MI weekly selection #153


Nerve cells that block itches in mice

Scientists have found nerve cells in mice that can block itches caused by a light touch, which could one day lead to treatments for people suffering from chronic itch problems. Researchers genetically engineered mice without those spinal cord nerve cells, producing rodents that had the urge to scratch all the time. When exposed to a light touch, the mice would scratch more than regular mice but would respond normally to pain and itch-causing chemicals, suggesting that the body has a separate mechanism to detect itches from touch.

Science News

Skeleton of ancient gibbon-like creature offers hints of ape evolution

The partial skull and skeleton of a small ape that lived 11.6 million years ago in what is today Spain is offering researchers unexpected clues about the evolution of modern apes. Pliobates cataloniae has characteristics of both lesser apes, such as modern-day gibbons, and great apes, such as modern-day gorillas and humans, but because of the scarcity of older specimens related to a common ancestor, it’s difficult for scientists to determine what was inherited and what was coincidental.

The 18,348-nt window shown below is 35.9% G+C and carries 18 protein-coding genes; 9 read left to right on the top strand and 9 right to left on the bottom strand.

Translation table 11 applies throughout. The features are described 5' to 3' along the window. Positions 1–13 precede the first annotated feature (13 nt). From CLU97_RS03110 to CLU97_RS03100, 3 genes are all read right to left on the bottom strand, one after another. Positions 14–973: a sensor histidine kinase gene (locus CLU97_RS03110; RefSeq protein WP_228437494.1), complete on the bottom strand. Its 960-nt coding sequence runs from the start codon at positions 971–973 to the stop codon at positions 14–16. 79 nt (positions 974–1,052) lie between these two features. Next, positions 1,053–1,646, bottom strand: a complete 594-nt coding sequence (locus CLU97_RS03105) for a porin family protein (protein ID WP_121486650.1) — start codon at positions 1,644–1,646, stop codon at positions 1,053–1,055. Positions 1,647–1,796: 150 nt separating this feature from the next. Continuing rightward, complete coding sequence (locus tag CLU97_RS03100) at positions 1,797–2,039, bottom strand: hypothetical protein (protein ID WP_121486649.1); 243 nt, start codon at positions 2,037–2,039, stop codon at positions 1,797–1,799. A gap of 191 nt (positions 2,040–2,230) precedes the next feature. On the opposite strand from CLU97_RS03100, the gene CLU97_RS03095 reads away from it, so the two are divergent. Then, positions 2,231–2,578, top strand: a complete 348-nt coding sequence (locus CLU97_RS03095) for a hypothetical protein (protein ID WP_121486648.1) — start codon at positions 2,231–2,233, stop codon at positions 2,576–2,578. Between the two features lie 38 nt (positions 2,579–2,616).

Los Angeles Times

Dark matter may be linked to demise of dinosaurs

Dark matter may have had something to do with the comet strike linked to the demise of the dinosaurs 66 million years ago. Researchers have created a model that suggests the existence of dark matter disks within galaxies that the solar system cycles through every 35 million years, possibly disrupting the Oort cloud where comets are thought to be produced. The timing “comes reasonably close; it’s not a perfect fit, but it’s one possibility,” said Lisa Randall, one of the researchers.

New Scientist

Tiny bird’s fossils suggest rapid evolution after dinosaurs died out

The fossil remains of a newly discovered species of small bird that lived around 62 million years ago holds clues to the rapid evolution of birds after the dinosaurs died out when the Cretaceous period ended. The fact that the now-extinct bird, considered to be the oldest known specimen of a modern bird in North America after the dinosaurs’ extinction, was alive when it was suggests other modern birds evolved earlier than once believed.

Live Science

4-legged robot handles all terrain efficiently

Twelve actuators and 50 sensors help a four-legged robot maneuver over obstacles and even run across challenging terrain. The dog-like device developed by the Swiss Federal Institute of Technology in Zurich is also designed for practicality: It’s small and simple enough to be deployed by one person and able to run for hours.


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